BSc (Hons)

Wildlife Conservation

  • UCAS code(s): D449 / D447
  • Level(s) of study: Undergraduate
  • Study mode(s): Sandwich / Full-time
  • Location: Brackenhurst campus
  • Starting: September 2016
  • Course duration: 4 / 3 year(s)
  • Entry requirements: More information
  • ***The entry requirements may be different while in clearing***

This course combines the scientific principles of animal function and behaviour with conservation biology. You will acquire sound knowledge of the ecological processes and theories surrounding wildlife conservation while developing the skills to identify, monitor and manage wild animals and their habitats. You will graduate with a range of transferable skills, enabling you to work in the diverse field of wildlife conservation in the UK and overseas.

Why choose this course?

This degree will give you the opportunity to learn through practical experience and develop a strong understanding of essential aspects such as animal biology, wildlife surveying and habitat management principles. You will be able to carry out your own personal piece of wildlife research, all the while gaining skills to enable you to work in the diverse field of wildlife conservation in the UK and abroad.

  • You will be taught at Brackenhurst campus, which is the ideal rural environment for studying wildlife conservation. With easy access to Nottingham city centre you get the best of both worlds.
  • You will take part in a residential overseas field course (currently to Spain) during your second year. This will enable you to study wildlife in a range of habitats. The field course includes studies on:
    • habitat preferences of wild boar
    • optimal foraging in greater flamingos
    • the relationship between song complexity and territory size in birds.
  • There is the opportunity to go on a further optional field course to Mankwe Wildlife Reserve, South Africa in your final year.
  • You can choose to take part in our International Exchange programme and study abroad for part of your course.
  • 100% of students are satisfied with this course (National Student Survey 2015).
  • You'll learn from our expert staff who have recently had pieces of work featured on ITV's Nature Nuts and in The Conversation .
  • Research undertaken in your final year is often used by conservation organisations.
  • You'll be in great company - David Attenborough was awarded an honorary degree from NTU in 2010.
* 100% of students are satisfied with this course. (National Student Survey 2016)

What you'll study

  • Year One

    • Anatomy and Physiology

    Gain a broad understanding of animal structure and function across a range of species.

    • Behaviour

    Study patterns of behaviour and the reasons why animals behave as they do, both in the wild and in captivity. Topics covered include learning, sexual behaviour, communication, aggression, social structure, resource acquisition, and behaviour in captive and natural environments.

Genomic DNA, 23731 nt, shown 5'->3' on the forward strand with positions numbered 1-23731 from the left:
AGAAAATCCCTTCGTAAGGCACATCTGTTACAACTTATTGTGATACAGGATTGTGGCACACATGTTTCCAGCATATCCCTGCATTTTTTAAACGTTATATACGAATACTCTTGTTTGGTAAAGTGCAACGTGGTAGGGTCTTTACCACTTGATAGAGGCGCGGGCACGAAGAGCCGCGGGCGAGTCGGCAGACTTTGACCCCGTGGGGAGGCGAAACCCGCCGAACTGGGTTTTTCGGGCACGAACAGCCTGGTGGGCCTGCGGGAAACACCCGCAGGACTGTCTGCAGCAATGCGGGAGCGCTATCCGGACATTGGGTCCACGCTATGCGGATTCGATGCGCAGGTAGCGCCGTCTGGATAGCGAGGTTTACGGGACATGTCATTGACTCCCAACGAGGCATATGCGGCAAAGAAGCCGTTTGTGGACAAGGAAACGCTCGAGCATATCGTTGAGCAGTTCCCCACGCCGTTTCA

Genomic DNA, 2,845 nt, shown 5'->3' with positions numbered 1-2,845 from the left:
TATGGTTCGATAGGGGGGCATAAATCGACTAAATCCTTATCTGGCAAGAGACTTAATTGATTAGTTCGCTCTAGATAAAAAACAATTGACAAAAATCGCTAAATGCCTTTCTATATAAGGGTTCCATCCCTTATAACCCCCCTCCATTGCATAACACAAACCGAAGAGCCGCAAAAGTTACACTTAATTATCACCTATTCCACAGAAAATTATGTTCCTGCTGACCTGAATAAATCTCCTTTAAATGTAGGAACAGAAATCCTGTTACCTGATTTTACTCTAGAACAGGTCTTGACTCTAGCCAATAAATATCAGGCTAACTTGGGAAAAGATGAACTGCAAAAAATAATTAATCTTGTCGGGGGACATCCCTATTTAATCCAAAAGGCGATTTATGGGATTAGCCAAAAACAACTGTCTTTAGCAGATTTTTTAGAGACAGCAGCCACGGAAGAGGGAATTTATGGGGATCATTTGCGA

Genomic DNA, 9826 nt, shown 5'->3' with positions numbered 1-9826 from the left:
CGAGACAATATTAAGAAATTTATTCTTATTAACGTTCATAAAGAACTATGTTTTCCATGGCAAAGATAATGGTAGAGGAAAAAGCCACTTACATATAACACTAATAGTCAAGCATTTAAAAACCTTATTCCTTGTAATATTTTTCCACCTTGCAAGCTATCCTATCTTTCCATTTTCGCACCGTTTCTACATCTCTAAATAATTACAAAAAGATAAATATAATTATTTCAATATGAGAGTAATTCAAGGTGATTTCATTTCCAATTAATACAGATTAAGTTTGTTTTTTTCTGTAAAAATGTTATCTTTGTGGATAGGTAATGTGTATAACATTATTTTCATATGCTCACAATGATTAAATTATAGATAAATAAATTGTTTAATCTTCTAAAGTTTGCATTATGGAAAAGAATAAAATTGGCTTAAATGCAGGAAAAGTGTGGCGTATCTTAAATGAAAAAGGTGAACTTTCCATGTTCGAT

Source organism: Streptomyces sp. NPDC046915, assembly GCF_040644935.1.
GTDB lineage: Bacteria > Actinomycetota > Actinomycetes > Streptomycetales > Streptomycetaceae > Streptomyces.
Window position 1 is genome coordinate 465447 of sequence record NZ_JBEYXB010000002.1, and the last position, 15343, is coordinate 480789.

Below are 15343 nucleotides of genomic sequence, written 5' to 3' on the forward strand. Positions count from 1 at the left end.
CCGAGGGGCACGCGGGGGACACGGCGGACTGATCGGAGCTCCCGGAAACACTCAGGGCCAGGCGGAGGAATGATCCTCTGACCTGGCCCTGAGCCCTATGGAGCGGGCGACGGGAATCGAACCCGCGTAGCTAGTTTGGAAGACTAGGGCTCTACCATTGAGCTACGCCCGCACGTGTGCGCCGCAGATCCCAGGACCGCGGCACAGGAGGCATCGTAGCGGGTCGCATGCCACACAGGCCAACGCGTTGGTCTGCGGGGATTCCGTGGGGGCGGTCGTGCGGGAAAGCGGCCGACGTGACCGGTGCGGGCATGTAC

• Biodiversity Conservation

    Explore the biological diversity on Earth, focusing on the abundance and distribution of species. Investigate theories addressing evolution, the causes of mass extinctions, and the conservation of species.

    • Ecology: Terrestrial and Water

    Study the interaction of biotic (living) and abiotic (non-living) factors in relation to the distribution of populations and communities within ecosystems.

    • Wildlife Surveying

    Learn a range of common survey techniques typically utilised by ecological or environmental consultants and wildlife conservationists through on and off-site surveying sessions.

    • Skills for Scientists

    Develop your skills in scientific writing and communication along with practical laboratory skills. Learn appropriate techniques and specialisms such as geographical information systems (GIS).

  • Year Two

    • Applied Habitat  Management

    Study a wide range of natural, semi-natural and man-made habitat types and associated species. Look at integrated management techniques for multi-use habitats via site-based evaluations.

    • Behavioural and Evolutionary Ecology

    Explore the way in which animals behave in relation to their environment. Study areas such as the selfish gene, optimal foraging, game theory and sexual selection.

    • Environmental Monitoring and GIS

    Understand the methods and processes involved in monitoring environmental quality and damage. Study the mapping and analytical techniques used in GIS and remote sensing.

    • Experimental Design and Analysis

    Cultivate an understanding of research methodology, hypothesis testing, statistical analysis and data presentation.